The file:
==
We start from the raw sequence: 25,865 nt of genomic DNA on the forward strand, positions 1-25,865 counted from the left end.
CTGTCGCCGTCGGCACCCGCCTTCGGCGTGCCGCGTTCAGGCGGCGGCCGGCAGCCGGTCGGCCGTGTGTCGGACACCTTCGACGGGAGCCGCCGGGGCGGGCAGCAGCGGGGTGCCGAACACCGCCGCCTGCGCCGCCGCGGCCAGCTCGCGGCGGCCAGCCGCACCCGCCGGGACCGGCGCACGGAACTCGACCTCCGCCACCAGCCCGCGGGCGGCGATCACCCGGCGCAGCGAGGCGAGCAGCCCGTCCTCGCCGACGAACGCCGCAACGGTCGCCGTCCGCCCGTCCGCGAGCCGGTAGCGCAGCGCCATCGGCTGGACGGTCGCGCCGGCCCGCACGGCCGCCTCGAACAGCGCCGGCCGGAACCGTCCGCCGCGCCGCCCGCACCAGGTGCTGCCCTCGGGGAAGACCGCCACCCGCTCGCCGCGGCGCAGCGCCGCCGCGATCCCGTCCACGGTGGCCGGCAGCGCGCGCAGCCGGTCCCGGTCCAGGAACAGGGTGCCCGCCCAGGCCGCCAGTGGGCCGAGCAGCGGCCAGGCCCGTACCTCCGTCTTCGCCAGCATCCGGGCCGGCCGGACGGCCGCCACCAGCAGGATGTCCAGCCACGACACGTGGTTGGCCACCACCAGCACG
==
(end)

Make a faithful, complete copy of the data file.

We start from the raw sequence: 25,865 nt of genomic DNA on the forward strand, positions 1-25,865 counted from the left end.
CTGTCGCCGTCGGCACCCGCCTTCGGCGTGCCGCGTTCAGGCGGCGGCCGGCAGCCGGTCGGCCGTGTGTCGGACACCTTCGACGGGAGCCGCCGGGGCGGGCAGCAGCGGGGTGCCGAACACCGCCGCCTGCGCCGCCGCGGCCAGCTCGCGGCGGCCAGCCGCACCCGCCGGGACCGGCGCACGGAACTCGACCTCCGCCACCAGCCCGCGGGCGGCGATCACCCGGCGCAGCGAGGCGAGCAGCCCGTCCTCGCCGACGAACGCCGCAACGGTCGCCGTCCGCCCGTCCGCGAGCCGGTAGCGCAGCGCCATCGGCTGGACGGTCGCGCCGGCCCGCACGGCCGCCTCGAACAGCGCCGGCCGGAACCGTCCGCCGCGCCGCCCGCACCAGGTGCTGCCCTCGGGGAAGACCGCCACCCGCTCGCCGCGGCGCAGCGCCGCCGCGATCCCGTCCACGGTGGCCGGCAGCGCGCGCAGCCGGTCCCGGTCCAGGAACAGGGTGCCCGCCCAGGCCGCCAGTGGGCCGAGCAGCGGCCAGGCCCGTACCTCCGTCTTCGCCAGCATCCGGGCCGGCCGGACGGCCGCCACCAGCAGGATGTCCAGCCACGACACGTGGTTGGCCACCACCAGCACG